Eye-to-eye with the ostrich…
When it comes to records, the ostrich is an absolute champion! It’s the world’s biggest and heaviest bird, its fastest on two legs and lays the biggest egg… It has the largest eye of any land animal and blinks just once a minute! There’s a multitude of facts and figures about this fascinating, flightless bird, but nothing really prepares you for actually seeing one in its natural habitat and understanding just how truly and magnificently odd it is!
Standing up to 2,8m high and weighing as much as two adult humans, the ostrich has an amazingly long neck and long, powerful unfeathered legs. It’s head seems almost too small for its body and its bill is comparitively miniscule at just short of 15cm. It has just two toes on each foot (most birds have four) and the nail on the larger toe looks more like a hoof. The other toe has no nail at all. Its lower leg (the tarsus) is scaly and resembles that of a dinosaur. It can clock up speeds of more than 70km per hour, and covers up to 5m in a single stride.
Adult males have mostly black feathers with white primaries and tails, while females and young males are gray-brown in colour. Their heads and necks are nearly bare, with just a thin layer of down covering them. Newly hatched chicks are a fawn colour with dark brown spots to help them blend into their surroundings. They grow up to 25cm a month.
Ostrich feathers are altogether different to other bird feathers, lacking the tiny hooks that lock them together to give them a smooth, aerodynamic surface. Rather they are soft and fluffy and serve as insulation. Their wings act as rudders and stabilisers when they run, helping them to brake and swerve.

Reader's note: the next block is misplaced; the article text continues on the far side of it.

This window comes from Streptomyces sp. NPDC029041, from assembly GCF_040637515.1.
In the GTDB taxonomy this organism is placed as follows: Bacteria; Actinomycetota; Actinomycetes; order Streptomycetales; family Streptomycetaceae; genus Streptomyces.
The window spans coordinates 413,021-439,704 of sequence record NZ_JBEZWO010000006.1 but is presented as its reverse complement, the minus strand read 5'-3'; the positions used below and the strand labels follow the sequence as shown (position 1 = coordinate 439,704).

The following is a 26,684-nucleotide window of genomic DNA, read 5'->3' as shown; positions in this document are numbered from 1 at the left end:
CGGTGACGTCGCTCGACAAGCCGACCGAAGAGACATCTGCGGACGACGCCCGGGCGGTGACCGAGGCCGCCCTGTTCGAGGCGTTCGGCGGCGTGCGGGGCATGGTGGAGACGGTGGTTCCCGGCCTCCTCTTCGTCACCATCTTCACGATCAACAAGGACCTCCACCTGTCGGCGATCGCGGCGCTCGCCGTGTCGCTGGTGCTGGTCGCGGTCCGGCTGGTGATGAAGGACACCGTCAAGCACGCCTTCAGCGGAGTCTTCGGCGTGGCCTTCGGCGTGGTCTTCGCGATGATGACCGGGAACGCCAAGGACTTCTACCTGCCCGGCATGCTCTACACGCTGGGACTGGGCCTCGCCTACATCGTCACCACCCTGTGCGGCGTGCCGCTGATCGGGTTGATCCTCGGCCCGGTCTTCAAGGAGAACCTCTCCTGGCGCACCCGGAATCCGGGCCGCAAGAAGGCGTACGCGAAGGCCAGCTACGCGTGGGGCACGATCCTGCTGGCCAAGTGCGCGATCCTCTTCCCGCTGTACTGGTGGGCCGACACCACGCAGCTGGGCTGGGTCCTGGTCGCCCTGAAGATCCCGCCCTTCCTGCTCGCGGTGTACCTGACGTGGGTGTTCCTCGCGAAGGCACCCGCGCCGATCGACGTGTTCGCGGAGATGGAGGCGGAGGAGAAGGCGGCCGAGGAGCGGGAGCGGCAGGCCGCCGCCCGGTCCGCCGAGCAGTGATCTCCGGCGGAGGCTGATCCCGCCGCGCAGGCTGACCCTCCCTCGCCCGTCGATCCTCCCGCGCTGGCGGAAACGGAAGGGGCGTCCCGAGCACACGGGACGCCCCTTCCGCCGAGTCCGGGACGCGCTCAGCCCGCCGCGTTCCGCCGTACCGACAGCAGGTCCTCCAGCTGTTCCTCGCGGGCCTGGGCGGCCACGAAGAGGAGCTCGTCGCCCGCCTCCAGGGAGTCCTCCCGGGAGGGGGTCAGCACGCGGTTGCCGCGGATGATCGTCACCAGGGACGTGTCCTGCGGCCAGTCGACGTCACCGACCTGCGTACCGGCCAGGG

Ostriches eat mostly plant matter like seeds, shrubs, grasses, fruit and flowers, but also some invertebrates like locusts. They also swallow small pebbles to help grind food in their gizzards. In the winter months they are normally seen in pairs or alone, but in the breeding season and in extreme drought they will gather in large groups of up to 100 birds. Their eyesight is acute, as is their hearing, and they can sense predators like lions from great distances. They use their speed to avoid predators but can also deliver powerful forward kicks from their legs and their sharp toes can eviscerate. Hen ostriches lay their eggs in a communal nest – usually a simple pit scraped into the ground by the male. While ostrich eggs are the world’s largest, relative to the size of the ostrich itself they are the smallest. The eggs are incubated by both the males and females for up to 45 days.